“Every level of composability you add increases your risk. It compounds your risk,” Choi said. “People should look at things like insurance.”
What Weird DeFi captures is “the idea of being able to incentivize any kind of early user behavior,” Choi explained. “I’m less excited about any of these vegetable memecoins specifically than I am about what their implications are.”
The optimist’s take
“If a bunch of silly people making a bunch of very silly yam jokes can actually come together and make something useful, it could be a new way to coordinate humans,” Scott Lewis, a co-founder of Concourse Open Community, which built DeFi Pulse and DEX.AG, told CoinDesk.
If this sounds crazy, so do all startups in all forms. People have always had a hard time taking startups seriously because their trajectory can be non-linear to the point of appearing illogical.
It’s not, though; it just doesn’t always work.
Astoundingly successful investors Peter Thiel and Paul Graham have both said it in different ways: The hard thing about venture investing is remembering that the very best ideas will always sound stupid.
But it gets even worse.
At its core, a startup is a team with an idea about a problem in the world. That team intends to solve that problem first and figure out a way to make money later. As if that’s not crazy enough, some real successes have come from companies pivoting so hard that their final form – when they exit for billions – isn’t even recognizable from where they started.
Sometimes a podcasting company invents a new form of blogging based on text messages (that’s Twitter; $32 billion market cap), or a video game company redesigns internal office chat (that’s Slack; $17 billion market cap).
The assumption is that if talented people can stick together long enough, they can make something great. So how can it be made worthwhile for them to stick together?
Venture money is a way to get a small group of super-talented people to stick together. Weird DeFi might be a way to get a large number of regularly talented people together. Either way, it’s a lot of talent, and as startup history shows, they can find their purpose later.
“You align a group of people who self-select that they want to be a part of that project,” Lewis said – even if that’s people who are into memes about yams. “Then what do you all do together? That’s kind of the question: What vision emerges?”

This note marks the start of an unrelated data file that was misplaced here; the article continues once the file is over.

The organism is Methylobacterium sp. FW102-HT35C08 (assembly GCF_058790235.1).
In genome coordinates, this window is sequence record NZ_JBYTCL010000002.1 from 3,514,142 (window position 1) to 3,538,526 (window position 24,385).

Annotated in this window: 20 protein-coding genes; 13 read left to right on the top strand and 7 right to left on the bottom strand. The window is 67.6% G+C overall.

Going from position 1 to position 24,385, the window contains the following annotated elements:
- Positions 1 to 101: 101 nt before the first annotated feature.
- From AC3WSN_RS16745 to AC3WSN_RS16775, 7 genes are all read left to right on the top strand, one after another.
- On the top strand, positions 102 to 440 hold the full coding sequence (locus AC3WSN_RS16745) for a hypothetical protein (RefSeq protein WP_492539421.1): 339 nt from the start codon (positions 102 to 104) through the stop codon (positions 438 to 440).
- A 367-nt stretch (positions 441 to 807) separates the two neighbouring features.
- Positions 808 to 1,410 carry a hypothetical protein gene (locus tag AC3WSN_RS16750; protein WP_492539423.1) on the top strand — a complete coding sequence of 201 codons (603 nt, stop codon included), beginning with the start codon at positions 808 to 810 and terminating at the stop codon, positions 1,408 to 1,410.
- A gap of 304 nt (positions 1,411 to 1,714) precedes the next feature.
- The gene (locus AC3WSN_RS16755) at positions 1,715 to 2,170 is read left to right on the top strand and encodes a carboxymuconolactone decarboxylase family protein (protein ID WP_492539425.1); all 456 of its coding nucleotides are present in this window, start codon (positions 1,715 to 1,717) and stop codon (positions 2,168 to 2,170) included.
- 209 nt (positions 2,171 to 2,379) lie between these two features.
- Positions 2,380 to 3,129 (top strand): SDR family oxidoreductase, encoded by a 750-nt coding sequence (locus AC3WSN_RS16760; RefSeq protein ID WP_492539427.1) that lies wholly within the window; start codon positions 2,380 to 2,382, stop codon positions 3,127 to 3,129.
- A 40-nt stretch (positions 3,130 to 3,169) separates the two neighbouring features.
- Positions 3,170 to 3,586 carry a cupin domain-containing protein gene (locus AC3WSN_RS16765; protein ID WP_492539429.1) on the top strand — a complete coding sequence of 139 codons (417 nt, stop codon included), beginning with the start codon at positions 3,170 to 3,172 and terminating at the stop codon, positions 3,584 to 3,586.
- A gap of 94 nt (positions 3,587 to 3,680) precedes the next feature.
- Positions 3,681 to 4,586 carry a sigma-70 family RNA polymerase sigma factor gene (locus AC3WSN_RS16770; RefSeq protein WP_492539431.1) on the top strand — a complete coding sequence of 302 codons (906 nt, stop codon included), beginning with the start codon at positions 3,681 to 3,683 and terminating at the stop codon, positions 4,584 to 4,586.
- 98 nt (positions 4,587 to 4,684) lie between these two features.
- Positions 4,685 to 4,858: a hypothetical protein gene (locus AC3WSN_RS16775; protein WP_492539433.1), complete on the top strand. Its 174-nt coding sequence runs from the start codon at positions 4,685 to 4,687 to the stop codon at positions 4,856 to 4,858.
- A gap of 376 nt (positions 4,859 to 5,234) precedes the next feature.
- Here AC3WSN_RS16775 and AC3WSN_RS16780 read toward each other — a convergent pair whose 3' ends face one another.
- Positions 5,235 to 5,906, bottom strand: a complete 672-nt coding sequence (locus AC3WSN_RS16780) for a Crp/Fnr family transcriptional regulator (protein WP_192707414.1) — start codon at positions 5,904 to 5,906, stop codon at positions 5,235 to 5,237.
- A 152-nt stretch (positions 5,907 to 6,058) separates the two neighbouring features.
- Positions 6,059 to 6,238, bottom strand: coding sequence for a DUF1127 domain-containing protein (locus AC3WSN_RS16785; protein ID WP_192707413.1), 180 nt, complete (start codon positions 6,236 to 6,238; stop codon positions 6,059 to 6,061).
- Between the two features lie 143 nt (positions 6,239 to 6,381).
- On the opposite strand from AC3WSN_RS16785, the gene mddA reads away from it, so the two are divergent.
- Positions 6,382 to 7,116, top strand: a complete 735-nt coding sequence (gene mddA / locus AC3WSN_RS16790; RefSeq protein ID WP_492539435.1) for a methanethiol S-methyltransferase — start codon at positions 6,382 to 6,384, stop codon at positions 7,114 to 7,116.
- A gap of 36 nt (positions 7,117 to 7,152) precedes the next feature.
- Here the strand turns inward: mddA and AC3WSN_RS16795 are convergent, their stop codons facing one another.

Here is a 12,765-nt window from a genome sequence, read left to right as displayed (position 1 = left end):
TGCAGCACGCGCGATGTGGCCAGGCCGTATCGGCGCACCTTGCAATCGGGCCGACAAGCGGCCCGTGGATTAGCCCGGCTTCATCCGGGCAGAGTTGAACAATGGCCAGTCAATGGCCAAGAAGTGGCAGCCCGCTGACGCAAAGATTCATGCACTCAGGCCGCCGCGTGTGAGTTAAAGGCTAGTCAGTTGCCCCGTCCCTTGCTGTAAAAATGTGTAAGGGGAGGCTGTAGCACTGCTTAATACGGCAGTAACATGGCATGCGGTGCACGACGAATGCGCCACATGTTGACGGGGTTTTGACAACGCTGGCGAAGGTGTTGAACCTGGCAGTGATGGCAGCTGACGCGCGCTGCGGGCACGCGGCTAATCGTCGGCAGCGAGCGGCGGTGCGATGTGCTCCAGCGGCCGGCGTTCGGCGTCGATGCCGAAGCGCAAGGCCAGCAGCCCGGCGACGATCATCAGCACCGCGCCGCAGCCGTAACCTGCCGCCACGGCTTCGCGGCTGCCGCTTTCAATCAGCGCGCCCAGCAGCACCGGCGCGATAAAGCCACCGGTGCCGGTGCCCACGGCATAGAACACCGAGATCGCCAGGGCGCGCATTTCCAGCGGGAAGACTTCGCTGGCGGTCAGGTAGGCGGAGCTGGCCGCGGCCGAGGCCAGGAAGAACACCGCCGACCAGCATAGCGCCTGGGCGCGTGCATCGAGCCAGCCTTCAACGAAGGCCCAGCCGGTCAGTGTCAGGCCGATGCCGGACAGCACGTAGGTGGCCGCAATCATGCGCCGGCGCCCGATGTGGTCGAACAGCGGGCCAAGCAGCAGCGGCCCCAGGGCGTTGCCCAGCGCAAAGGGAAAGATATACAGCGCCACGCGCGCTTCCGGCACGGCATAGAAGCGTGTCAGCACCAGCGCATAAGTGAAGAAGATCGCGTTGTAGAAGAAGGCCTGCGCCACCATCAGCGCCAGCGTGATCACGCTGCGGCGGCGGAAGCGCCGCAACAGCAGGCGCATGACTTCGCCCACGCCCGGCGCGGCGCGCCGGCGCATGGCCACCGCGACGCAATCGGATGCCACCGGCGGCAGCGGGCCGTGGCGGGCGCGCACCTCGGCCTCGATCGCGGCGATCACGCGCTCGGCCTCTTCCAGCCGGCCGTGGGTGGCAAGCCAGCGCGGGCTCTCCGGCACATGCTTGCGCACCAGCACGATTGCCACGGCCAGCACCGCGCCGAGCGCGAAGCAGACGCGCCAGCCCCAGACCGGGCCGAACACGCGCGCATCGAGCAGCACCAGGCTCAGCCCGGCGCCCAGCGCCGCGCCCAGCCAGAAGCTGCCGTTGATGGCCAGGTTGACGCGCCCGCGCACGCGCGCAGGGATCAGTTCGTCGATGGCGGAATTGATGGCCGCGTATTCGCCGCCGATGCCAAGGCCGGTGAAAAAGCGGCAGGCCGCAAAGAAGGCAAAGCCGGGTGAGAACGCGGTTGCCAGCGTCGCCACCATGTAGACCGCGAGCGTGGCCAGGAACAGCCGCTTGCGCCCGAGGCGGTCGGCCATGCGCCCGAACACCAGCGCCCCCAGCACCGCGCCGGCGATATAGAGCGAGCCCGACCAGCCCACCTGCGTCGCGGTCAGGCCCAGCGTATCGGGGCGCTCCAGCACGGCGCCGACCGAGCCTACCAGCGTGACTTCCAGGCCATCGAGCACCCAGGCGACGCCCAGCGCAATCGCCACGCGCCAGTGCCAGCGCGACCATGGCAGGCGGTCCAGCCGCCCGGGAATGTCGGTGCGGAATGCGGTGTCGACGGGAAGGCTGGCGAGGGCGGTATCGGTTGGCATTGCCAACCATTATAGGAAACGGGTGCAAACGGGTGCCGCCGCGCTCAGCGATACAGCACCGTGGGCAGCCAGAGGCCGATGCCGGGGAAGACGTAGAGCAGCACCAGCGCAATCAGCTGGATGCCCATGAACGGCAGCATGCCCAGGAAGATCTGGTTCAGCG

Pseudonomous crypto researcher Hasu made a similar point, with skepticism, on the Deribit blog:
“YAM has to find a reason for people to never sell but instead hold it for its utility, and not merely the hope of future price appreciation. We should be real here. Their flawed design will prevent YAM and its many clones from ever becoming money. The remaining alternative would be to grow the protocol into something else entirely. It’s not impossible.”
Weird DeFi could also just evaporate having made some good points along the way. “At the macro level I think we are in a direct subprime credit expansion (which will pop for sure). At the micro level, I think this is back to the basis of real crypto as an open, self-sovereign and fair launch, etc,” Dovey Wan, of Primitive Ventures, wrote in an email to CoinDesk. Wan has been actively involved with the Yearn.Finance fork, YFII.
That last point, Weird DeFi’s general preference for so-called “fair distributions” might alone be meaningful, which He credited YFI for kicking off (though, to be fair, prior projects such as the privacy coin Grin have done it too).
He called it “real fully decentralized governance vs. fake decentralized governance (e.g. COMP model where team and investors control the governance).”
Though he admitted, “It will take a longer time to see which model is better in terms of adding value and making the project better.”
It could also, in the end, mean very little – other than the fact that crypto investors are always looking for a new game to play where some win and some lose.
“I think it simply means DeFi guys are more clear about what truly attracts users and provides incentives,” Li wrote. “That simply is yield.”